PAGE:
Red Blood Cells
Red blood cells are the most common type of blood cell and the vertebrate body’s principal means of delivering oxygen from the lungs to body tissues via the blood.
Red blood cells are also known as RBCs or erythrocytes (from Greek erythros for “red” and kytos for “hollow”, with cyte nowadays translated as “cell”). A schistocyte is a red blood cell undergoing fragmentation, or a fragmented part of a red blood cell.
Erythrocytes consist mainly of hemoglobin, a complex molecule containing heme groups whose iron atoms temporarily link to oxygen molecules in the lungs or gills and release them throughout the body. Oxygen can easily diffuse through the red blood cell’s cell membrane. Hemoglobin also carries some of the waste product carbon dioxide back from the tissues. (In humans, less than 2% of the total oxygen, and most of the carbon dioxide, is held in solution in the blood plasma). A related compound, myoglobin, acts to store oxygen in muscle cells.
The color of erythrocytes is due to the heme group of hemoglobin. The blood plasma alone is straw-colored, but the red blood cells change color depending on the state of the hemoglobin: when combined with oxygen the resulting oxyhemoglobin is scarlet, and when oxygen has been released the resulting deoxyhemoglobin is darker, appearing bluish through the blood vessel walls. Pulse oximetry takes advantage of this color change to directly measure the arterial blood oxygen saturation using colorimetric techniques.
The sequestration of oxygen-carrying proteins inside cells (rather than having them dissolved in body fluid) was an important step in the evolution of vertebrates; it allows for less viscous blood and higher concentrations of oxygen.
Erythrocytes in mammals are anucleate when mature, meaning that they lack a cell nucleus and thus have no DNA. In comparison, the erythrocytes of nearly all other vertebrates have nuclei; the only known exception is salamanders of the Batrachoseps genus. Mammalian erythrocytes also lose their other organelles including their mitochondria and produce energy by fermentation, via glycolysis of glucose followed by lactic acid production. Furthermore, red cells do not have an insulin receptor and thus glucose uptake is not regulated by insulin. As a result of the lack of nucleus and organelles, the cells cannot produce new structural or repair proteins or enzymes and their lifespan is limited.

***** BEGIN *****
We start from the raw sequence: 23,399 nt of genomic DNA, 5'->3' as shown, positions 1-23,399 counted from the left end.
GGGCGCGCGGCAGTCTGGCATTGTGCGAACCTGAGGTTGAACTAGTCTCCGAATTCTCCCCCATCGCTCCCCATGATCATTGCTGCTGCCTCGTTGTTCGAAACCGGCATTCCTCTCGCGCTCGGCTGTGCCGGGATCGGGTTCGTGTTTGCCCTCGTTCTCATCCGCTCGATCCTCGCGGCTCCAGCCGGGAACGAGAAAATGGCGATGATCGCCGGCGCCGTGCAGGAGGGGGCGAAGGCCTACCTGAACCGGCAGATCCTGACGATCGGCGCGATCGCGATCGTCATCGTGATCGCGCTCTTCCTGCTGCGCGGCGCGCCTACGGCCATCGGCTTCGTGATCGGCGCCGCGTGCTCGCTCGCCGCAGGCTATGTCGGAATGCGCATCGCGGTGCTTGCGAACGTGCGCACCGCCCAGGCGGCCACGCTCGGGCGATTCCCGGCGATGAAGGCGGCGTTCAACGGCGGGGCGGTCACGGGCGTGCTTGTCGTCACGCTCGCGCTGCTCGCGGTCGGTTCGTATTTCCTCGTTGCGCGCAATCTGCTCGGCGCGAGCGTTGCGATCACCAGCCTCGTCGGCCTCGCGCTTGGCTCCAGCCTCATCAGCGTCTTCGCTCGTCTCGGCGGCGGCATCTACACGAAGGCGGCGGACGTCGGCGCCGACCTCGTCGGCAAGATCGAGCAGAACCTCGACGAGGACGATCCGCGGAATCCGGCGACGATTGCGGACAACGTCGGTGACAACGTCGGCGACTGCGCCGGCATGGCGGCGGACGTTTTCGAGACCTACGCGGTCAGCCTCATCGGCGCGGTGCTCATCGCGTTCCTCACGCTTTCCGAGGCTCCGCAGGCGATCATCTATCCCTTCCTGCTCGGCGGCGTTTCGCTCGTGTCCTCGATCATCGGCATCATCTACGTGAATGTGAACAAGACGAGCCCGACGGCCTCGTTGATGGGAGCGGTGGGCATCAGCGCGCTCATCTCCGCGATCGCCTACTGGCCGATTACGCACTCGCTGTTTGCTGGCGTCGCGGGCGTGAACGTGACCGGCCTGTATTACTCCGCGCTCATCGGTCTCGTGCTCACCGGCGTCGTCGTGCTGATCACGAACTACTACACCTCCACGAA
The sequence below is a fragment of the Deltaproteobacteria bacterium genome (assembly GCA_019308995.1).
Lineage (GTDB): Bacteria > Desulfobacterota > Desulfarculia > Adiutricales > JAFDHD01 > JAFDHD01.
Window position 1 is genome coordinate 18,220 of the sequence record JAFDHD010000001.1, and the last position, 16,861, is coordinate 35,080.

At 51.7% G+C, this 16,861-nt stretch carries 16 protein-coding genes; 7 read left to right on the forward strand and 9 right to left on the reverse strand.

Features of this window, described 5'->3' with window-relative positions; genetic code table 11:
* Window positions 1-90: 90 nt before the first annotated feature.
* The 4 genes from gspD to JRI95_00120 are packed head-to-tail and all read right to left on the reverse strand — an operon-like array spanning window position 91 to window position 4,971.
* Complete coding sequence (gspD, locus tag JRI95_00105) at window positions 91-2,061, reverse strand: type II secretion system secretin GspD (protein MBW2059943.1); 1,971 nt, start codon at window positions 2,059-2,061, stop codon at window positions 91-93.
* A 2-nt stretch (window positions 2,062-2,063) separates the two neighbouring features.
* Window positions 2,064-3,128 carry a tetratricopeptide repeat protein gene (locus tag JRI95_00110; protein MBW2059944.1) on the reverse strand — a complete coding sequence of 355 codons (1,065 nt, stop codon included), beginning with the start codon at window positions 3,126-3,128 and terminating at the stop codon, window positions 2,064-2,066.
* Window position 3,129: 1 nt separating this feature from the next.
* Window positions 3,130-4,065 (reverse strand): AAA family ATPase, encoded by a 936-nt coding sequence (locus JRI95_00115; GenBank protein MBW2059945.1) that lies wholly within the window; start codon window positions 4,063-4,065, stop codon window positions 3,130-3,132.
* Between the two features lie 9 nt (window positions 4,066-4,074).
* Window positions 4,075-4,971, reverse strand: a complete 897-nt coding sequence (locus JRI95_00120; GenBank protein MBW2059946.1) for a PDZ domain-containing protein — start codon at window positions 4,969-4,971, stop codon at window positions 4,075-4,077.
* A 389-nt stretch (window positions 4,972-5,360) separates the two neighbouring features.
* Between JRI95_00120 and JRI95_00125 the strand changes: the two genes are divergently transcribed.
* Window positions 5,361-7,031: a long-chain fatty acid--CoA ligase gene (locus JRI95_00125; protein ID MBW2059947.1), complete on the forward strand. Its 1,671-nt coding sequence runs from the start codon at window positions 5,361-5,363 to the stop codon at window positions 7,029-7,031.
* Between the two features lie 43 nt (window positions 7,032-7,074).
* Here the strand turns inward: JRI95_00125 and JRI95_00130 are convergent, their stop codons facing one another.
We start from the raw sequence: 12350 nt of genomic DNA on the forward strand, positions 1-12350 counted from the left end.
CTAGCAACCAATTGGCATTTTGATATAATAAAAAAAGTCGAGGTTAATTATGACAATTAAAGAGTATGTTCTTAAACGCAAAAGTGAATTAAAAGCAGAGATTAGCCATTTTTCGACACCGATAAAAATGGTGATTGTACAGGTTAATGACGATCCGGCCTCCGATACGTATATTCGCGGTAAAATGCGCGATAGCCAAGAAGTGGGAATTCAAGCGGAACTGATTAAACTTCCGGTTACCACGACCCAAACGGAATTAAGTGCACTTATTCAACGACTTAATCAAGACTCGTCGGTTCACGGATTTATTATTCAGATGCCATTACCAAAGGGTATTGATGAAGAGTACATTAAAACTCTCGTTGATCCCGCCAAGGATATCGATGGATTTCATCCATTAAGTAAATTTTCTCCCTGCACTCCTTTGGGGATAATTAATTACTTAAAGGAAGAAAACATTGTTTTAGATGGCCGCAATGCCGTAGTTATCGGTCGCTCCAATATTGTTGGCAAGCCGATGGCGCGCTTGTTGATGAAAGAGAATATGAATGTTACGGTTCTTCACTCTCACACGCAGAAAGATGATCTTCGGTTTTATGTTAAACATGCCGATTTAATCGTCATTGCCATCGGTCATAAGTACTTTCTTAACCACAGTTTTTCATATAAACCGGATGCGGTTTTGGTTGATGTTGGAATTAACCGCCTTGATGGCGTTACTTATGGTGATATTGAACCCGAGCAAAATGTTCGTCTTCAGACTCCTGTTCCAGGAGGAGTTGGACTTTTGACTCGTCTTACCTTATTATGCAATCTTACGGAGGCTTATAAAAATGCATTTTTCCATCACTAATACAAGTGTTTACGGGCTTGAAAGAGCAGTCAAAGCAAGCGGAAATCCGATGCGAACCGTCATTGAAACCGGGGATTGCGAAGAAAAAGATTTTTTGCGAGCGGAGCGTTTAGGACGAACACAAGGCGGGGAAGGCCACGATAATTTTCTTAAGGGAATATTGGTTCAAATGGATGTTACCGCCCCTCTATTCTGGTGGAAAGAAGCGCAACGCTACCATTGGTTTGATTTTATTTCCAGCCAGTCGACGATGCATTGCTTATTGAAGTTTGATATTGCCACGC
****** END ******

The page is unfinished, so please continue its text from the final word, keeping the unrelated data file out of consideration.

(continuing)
Mammalian erythrocytes are biconcave disks: flattened and depressed in the center, with a dumbbell-shaped cross section. This shape (as well as the loss of organelles and nucleus) optimizes the cell for the exchange of oxygen with its surroundings. The cells are flexible so as to fit through tiny capillaries, where they release their oxygen load. Erythrocytes are circular, except in the camel family Camelidae, where they are oval.
In large blood vessels, red blood cells sometimes occur as a stack, flat side next to flat side. This is known as rouleaux formation, and it occurs more often if the levels of certain serum proteins are elevated, as for instance during inflammation.
The spleen acts as a reservoir of red blood cells, but this effect is somewhat limited in humans. In some other mammals such as dogs and horses, the spleen sequesters large numbers of red blood cells which are dumped into the blood during times of exertion stress, yielding a higher oxygen transport capacity.
The diameter of a typical human erythrocyte disk is 6–8 µm, much smaller than most other human cells. A typical erythrocyte contains about 270 million hemoglobin molecules, with each carrying four heme groups.
Adult humans have roughly 2–3 × 1013 red blood cells at any given time (women have about 4 to 5 million erythrocytes per microliter (cubic millimeter) of blood and men about 5 to 6 million; people living at high altitudes with low oxygen tension will have more). Red blood cells are thus much more common than the other blood particles: There are about 4,000–11,000 white blood cells and about 150,000–400,000 platelets in each microliter of human blood. The red blood cells store collectively about 3.5 grams of iron, more than five times the iron stored by all the other tissues combined.
The process by which red blood cells are produced is called erythropoiesis. Erythrocytes are continuously being produced in the red bone marrow of large bones, at a rate of about 2 million per second. (In the embryo, the liver is the main site of red blood cell production.) The production can be stimulated by the hormone erythropoietin (EPO), synthesised by the kidney; which is used for doping in sports. Just before and after leaving the bone marrow, they are known as reticulocytes which comprise about 1% of circulating red blood cells. Erythrocytes develop from stem cells through reticuloctyes to mature erythrocytes in about 7 days and live a total of about 120 days. The aging cells swell up to a sphere-like shape and are engulfed by phagocytes, destroyed and their materials are released into the blood. The main sites of destruction are the liver and the spleen. The heme constituent of hemoglobin is eventually excreted as bilirubin.